• Follow on Facebook

  • air-tour-kauai
  • what-to-do-media
  • RSS W2DM

  • puako-general-store
  • Cheneviere Couture
  • PKF Document Shredding
  • Arnotts Mauna Kea Tours
  • World Botanical Garden
  • Hilton Waikoloa Village
  • Hilton Luau
  • Dolphin Quest Waikoloa
  • Discount Hawaii Car Rental
  • Say When

    February 2017
    S M T W T F S
    « Jan    
     1234
    567891011
    12131415161718
    19202122232425
    262728  
  • When

  • RSS Pulpconnection

Hawaii Delegation Introduces Legislation to Protect Drinking Water and Improve Red Hill Fuel Storage Facility

The Hawai‘i congressional delegation introduced legislation to ensure the Navy, Defense Logistics Agency (DLA), and Environmental Protection Agency (EPA) meet their obligations to the State of Hawai‘i to protect drinking water and improve the Red Hill Bulk Fuel Storage Facility on Oahu.

Inside one of the Red Hill fuel tanks.

“The EPA, the Navy, and the State agree that protecting the aquifer that supplies Oahu’s drinking water is essential,” said U.S. Senator Brian Schatz (D-Hawai‘i). “Our bill firms up that commitment into federal law by making sure the agencies responsible for improving Red Hill have the federal funding they need to implement the actions that are agreed to.”

“Red Hill is critical military infrastructure and we want the Navy to succeed in successfully remediating environmental concerns associated with past fuel leaks above Oahu’s aquifers,” said U.S. Representative Colleen Hanabusa (HI-01). “Working together, this will be a win-win for military readiness and Oahu residents.”

“Completing the necessary infrastructure upgrades at Red Hill Fuel Facility will safeguard our water and environment, while also protecting a critical asset to our national security,” said U.S. Senator Mazie K. Hirono (D-Hawai‘i). “Providing budget flexibility and conducting strict oversight of EPA and DOD’s progress towards meeting their commitments is an appropriate way to stretch a short supply of critical federal dollars.”

“These fuel storage tanks sit above aquifers that provide drinking water for up to 30% of Oahu’s residents,” said U.S. Representative Tulsi Gabbard (HI-02). “It’s essential the Department of Defense commit the necessary resources to eliminate any threat these tanks pose to our most precious resource – water.”

The legislation, written and introduced by U.S. Senator Brian Schatz, ensures the Navy, DLA, and other federal agencies charged with protecting Oahu’s drinking water from fuel leaks follow a set of actions the agencies agreed to take following the January 2014 leak of jet fuel from the Red Hill facility. The Navy’s investigation of the January 2014 leak determined that it was the result of contractor error. In September 2015, the Navy, DLA, and EPA entered into an Administrative Order on Consent/Statement of Work (AOC/SOW) with the State of Hawai‘i’s Department of Health (DOH). That agreement establishes a roadmap for how the Navy and DLA will protect Oahu’s drinking water from future fuel leaks by making improvements to Red Hill, including the fuel tanks. The bill requires the Department of Defense, which includes the Navy and DLA, and the EPA to include the necessary funding in their respective budgets to make the improvements identified in the agreement.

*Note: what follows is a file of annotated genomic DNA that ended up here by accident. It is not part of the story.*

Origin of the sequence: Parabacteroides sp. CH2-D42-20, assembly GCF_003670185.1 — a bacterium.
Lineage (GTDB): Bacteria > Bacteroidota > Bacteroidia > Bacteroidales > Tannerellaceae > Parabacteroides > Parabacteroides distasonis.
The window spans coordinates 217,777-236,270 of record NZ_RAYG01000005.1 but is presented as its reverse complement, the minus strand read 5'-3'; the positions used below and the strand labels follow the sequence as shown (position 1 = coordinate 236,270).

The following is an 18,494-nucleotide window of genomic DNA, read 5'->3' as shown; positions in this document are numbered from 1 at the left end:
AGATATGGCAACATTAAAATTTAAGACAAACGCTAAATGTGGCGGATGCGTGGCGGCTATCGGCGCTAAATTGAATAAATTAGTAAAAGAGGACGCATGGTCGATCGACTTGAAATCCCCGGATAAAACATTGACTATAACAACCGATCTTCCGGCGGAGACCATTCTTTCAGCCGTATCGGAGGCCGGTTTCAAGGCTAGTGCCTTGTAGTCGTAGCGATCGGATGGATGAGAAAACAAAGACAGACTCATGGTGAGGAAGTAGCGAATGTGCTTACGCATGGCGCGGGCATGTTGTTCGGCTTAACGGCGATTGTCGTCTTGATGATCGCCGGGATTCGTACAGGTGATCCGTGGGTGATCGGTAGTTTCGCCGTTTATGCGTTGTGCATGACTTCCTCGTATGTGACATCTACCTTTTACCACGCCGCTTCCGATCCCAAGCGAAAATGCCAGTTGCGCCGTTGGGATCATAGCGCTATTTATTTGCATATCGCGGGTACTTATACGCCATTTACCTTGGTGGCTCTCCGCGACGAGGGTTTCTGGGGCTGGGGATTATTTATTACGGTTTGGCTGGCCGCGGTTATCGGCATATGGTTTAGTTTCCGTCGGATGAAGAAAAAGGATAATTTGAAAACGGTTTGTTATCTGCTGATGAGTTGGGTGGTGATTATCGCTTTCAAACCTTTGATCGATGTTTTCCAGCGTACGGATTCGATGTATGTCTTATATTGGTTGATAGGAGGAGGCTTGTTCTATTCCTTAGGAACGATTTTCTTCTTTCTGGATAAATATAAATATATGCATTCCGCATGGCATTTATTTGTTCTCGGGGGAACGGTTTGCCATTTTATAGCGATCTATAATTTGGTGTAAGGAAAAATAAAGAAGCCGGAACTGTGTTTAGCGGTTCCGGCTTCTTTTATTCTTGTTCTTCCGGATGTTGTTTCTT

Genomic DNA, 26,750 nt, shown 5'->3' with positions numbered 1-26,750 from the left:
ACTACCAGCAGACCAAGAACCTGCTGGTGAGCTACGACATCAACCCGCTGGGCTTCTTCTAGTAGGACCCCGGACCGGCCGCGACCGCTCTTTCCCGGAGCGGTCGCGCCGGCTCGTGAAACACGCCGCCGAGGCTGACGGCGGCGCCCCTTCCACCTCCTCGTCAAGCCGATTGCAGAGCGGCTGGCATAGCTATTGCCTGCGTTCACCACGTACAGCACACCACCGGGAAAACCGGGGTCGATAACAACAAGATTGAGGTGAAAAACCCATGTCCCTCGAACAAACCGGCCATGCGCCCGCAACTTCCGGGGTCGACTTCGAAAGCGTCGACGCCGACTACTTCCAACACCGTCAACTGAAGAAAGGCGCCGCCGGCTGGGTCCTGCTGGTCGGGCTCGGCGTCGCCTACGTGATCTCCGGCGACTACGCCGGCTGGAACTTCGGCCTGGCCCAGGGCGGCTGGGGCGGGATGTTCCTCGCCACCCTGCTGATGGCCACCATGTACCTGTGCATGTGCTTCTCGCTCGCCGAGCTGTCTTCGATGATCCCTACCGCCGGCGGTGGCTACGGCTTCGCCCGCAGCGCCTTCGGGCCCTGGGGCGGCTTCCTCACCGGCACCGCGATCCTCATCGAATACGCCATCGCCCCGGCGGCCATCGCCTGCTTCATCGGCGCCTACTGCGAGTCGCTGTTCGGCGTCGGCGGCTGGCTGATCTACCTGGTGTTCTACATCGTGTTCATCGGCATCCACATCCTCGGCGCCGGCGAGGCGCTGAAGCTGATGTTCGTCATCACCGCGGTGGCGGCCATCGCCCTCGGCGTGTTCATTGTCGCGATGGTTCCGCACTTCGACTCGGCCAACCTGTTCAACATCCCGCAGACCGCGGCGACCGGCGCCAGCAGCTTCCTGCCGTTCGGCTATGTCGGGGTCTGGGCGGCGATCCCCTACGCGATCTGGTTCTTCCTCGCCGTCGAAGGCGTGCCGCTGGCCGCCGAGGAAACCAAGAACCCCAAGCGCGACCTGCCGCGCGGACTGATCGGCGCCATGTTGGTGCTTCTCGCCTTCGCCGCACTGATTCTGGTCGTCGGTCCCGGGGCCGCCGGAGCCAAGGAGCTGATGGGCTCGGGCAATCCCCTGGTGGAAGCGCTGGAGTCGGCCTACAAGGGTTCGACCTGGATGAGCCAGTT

U.S. Representative Colleen Hanabusa (HI-01) introduced companion legislation in the House of Representatives.

Hawaii Senate Committee Passes Medical Aid in Dying Bill

In the hearing today by the Senate Committee on Commerce Consumer Protection (CPH), SB1129 SD1 was passed with amendments that would establish a medical aid in dying act under which a terminally ill adult resident may obtain a prescription for medication to end the patient’s life.

SB1129 SD1 is modeled on the Oregon statute and includes safeguards to protect patients from misuse.  These safeguards include confirmation by two providers (physicians and APRN’s) of the patient’s diagnosis, prognosis, mental competence, and voluntariness of the request; multiple requests by the patient: an oral request followed by a signed written request that is witnessed by two people, one of whom must be unrelated to the patient, and a subsequent oral restatement of the request; and two waiting periods between the requests and the writing of the prescription.  At all times the patient retains the right to rescind the request and is under no obligation to fill the prescription or ingest the medication.  Amendments include authorizing APRN as a consulting provider and allowing state identification cards as an acceptable document to prove residency in the State of Hawai‘i.